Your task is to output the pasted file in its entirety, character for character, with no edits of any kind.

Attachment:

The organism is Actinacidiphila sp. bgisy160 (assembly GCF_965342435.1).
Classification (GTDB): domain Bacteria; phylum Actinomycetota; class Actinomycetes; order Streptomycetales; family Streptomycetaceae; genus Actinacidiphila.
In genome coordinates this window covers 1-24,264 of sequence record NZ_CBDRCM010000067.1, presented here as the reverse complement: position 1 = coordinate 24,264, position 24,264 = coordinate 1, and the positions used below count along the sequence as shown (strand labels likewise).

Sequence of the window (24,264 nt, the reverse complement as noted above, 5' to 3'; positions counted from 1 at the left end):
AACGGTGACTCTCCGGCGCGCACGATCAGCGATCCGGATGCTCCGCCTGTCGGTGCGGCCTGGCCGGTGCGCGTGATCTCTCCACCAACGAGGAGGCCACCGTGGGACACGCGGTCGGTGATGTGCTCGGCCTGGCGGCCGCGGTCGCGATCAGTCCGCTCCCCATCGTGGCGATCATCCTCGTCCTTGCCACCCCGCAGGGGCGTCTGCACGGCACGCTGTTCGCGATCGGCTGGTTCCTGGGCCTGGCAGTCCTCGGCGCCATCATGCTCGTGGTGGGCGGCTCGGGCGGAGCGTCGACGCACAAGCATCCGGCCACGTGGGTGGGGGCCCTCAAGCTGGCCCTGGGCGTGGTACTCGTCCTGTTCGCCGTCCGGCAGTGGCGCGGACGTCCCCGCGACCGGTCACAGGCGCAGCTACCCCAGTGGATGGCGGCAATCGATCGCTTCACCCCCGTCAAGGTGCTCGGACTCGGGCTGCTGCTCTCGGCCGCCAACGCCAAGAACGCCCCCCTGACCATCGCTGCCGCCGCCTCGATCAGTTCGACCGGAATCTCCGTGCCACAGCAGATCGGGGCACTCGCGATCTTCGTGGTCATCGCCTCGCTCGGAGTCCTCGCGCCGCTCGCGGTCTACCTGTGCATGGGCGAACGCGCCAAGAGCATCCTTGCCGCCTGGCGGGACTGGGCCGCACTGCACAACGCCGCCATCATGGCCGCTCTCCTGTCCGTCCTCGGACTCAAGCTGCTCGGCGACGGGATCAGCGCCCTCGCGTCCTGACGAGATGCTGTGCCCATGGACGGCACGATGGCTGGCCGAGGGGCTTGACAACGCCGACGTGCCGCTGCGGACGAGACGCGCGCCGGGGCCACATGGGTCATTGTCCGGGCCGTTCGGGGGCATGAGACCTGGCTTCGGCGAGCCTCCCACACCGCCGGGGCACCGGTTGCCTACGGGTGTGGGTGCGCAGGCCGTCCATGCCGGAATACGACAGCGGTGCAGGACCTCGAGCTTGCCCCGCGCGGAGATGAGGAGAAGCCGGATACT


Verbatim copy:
The organism is Actinacidiphila sp. bgisy160 (assembly GCF_965342435.1).
Classification (GTDB): domain Bacteria; phylum Actinomycetota; class Actinomycetes; order Streptomycetales; family Streptomycetaceae; genus Actinacidiphila.
In genome coordinates this window covers 1-24,264 of sequence record NZ_CBDRCM010000067.1, presented here as the reverse complement: position 1 = coordinate 24,264, position 24,264 = coordinate 1, and the positions used below count along the sequence as shown (strand labels likewise).

Sequence of the window (24,264 nt, the reverse complement as noted above, 5' to 3'; positions counted from 1 at the left end):
AACGGTGACTCTCCGGCGCGCACGATCAGCGATCCGGATGCTCCGCCTGTCGGTGCGGCCTGGCCGGTGCGCGTGATCTCTCCACCAACGAGGAGGCCACCGTGGGACACGCGGTCGGTGATGTGCTCGGCCTGGCGGCCGCGGTCGCGATCAGTCCGCTCCCCATCGTGGCGATCATCCTCGTCCTTGCCACCCCGCAGGGGCGTCTGCACGGCACGCTGTTCGCGATCGGCTGGTTCCTGGGCCTGGCAGTCCTCGGCGCCATCATGCTCGTGGTGGGCGGCTCGGGCGGAGCGTCGACGCACAAGCATCCGGCCACGTGGGTGGGGGCCCTCAAGCTGGCCCTGGGCGTGGTACTCGTCCTGTTCGCCGTCCGGCAGTGGCGCGGACGTCCCCGCGACCGGTCACAGGCGCAGCTACCCCAGTGGATGGCGGCAATCGATCGCTTCACCCCCGTCAAGGTGCTCGGACTCGGGCTGCTGCTCTCGGCCGCCAACGCCAAGAACGCCCCCCTGACCATCGCTGCCGCCGCCTCGATCAGTTCGACCGGAATCTCCGTGCCACAGCAGATCGGGGCACTCGCGATCTTCGTGGTCATCGCCTCGCTCGGAGTCCTCGCGCCGCTCGCGGTCTACCTGTGCATGGGCGAACGCGCCAAGAGCATCCTTGCCGCCTGGCGGGACTGGGCCGCACTGCACAACGCCGCCATCATGGCCGCTCTCCTGTCCGTCCTCGGACTCAAGCTGCTCGGCGACGGGATCAGCGCCCTCGCGTCCTGACGAGATGCTGTGCCCATGGACGGCACGATGGCTGGCCGAGGGGCTTGACAACGCCGACGTGCCGCTGCGGACGAGACGCGCGCCGGGGCCACATGGGTCATTGTCCGGGCCGTTCGGGGGCATGAGACCTGGCTTCGGCGAGCCTCCCACACCGCCGGGGCACCGGTTGCCTACGGGTGTGGGTGCGCAGGCCGTCCATGCCGGAATACGACAGCGGTGCAGGACCTCGAGCTTGCCCCGCGCGGAGATGAGGAGAAGCCGGATACT